Yes, cats can get kennel cough just like dogs. In fact, cats and dogs can transmit the disease to each other, as well as to other animals within their species. It tends to be highly contagious and can spread rapidly among cats and dogs housed at boarding facilities, vet clinics, and other areas where animals congregate.
The causes of kennel cough in cats
Just like in dogs, kennel cough in cats may be caused by a variety of microorganisms. The parainfluenza virus, adenovirus, reovirus, and distemper virus can all cause kennel cough in cats. Mycoplasma is another possible cause for felines. However, the most common culprit of kennel cough in cats is the Bordetella bronchiseptica bacterium. This is also the most common cause of it in dogs.
Cats can be exposed to the Bordetella bacterium when they are in direct contact with other infected animals. A cat infected with the bacteria will shed rod-shaped bacteria in their nasal secretions and saliva, as well as in the droplets that are expelled during a sneeze. This means that if an infected cat is sneezing, any other cat or dog that is nearby may inhale the infected droplets and contract the disease.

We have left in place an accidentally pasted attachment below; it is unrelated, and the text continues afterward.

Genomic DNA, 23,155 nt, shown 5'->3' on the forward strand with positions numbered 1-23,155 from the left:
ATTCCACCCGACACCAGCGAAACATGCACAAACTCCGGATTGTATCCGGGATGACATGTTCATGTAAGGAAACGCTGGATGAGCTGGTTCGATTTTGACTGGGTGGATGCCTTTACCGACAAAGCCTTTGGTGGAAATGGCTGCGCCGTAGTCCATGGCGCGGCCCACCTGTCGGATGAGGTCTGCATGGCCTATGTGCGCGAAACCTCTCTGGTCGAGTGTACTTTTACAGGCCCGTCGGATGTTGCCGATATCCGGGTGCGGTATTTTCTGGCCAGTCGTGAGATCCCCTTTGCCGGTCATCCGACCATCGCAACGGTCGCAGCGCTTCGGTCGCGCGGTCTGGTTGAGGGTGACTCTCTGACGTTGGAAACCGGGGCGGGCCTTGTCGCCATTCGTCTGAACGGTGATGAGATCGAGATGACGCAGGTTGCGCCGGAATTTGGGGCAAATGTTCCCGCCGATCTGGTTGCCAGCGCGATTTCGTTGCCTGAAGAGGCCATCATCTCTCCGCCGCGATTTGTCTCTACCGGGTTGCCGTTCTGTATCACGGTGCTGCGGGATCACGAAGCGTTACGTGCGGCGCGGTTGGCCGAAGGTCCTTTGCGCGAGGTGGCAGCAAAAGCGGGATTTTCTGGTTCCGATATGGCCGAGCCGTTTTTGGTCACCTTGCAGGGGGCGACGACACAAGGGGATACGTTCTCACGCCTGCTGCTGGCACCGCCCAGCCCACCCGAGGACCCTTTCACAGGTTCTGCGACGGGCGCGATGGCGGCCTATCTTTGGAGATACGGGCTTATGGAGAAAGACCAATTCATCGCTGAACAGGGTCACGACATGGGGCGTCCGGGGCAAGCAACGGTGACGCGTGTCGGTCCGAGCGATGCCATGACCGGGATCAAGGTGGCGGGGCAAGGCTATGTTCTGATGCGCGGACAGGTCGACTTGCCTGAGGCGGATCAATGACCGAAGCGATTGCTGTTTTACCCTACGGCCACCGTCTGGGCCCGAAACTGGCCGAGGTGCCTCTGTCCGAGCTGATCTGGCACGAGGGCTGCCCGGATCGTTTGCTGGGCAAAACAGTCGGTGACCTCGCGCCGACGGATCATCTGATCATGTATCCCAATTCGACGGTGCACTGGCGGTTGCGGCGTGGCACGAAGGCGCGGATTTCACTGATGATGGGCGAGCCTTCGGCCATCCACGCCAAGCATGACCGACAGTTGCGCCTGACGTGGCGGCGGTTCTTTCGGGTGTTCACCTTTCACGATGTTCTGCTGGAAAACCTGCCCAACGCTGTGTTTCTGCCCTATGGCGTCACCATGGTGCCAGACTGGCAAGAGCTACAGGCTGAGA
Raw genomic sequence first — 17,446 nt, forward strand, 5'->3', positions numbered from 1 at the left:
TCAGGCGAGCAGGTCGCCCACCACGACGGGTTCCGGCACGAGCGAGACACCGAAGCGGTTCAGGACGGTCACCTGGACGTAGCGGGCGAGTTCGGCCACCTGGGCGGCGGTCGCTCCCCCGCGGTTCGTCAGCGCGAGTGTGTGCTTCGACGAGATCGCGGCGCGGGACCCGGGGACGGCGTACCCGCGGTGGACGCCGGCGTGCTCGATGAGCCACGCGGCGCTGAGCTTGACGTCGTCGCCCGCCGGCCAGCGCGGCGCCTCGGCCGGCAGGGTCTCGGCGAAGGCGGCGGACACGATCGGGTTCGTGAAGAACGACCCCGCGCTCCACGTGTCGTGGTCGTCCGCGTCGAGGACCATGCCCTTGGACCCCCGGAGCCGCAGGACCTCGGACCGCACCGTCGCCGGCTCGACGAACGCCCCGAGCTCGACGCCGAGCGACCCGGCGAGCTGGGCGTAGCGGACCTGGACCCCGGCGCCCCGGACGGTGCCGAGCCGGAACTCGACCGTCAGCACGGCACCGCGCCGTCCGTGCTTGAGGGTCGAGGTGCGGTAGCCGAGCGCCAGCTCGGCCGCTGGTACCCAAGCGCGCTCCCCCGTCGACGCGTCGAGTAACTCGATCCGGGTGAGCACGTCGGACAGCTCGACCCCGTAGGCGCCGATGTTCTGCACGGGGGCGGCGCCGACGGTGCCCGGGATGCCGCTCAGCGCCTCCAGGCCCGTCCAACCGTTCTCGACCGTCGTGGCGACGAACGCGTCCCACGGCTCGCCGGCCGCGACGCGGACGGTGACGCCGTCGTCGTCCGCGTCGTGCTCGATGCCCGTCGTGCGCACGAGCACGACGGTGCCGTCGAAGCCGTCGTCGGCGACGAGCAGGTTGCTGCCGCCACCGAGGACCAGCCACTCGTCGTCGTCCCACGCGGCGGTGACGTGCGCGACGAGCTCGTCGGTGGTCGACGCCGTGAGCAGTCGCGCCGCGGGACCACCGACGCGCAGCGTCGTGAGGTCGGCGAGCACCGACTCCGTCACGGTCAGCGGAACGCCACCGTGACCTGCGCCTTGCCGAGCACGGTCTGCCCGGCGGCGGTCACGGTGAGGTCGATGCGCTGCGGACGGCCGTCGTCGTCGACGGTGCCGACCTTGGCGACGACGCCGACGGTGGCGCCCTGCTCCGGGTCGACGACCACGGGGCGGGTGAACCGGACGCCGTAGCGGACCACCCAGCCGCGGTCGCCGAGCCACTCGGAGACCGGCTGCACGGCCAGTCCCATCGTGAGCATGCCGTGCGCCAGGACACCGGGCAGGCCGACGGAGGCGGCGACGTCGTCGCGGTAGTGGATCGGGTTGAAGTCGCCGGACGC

Cats may also contract kennel cough indirectly. An infected cat may sneeze on an object, such as a cat bed. Then, a healthy cat may climb into the bed and be exposed to the bacteria. Indirect objects are a common method of transmission, as these bacteria can survive for one to two weeks unless rigorous disinfectant protocols are followed.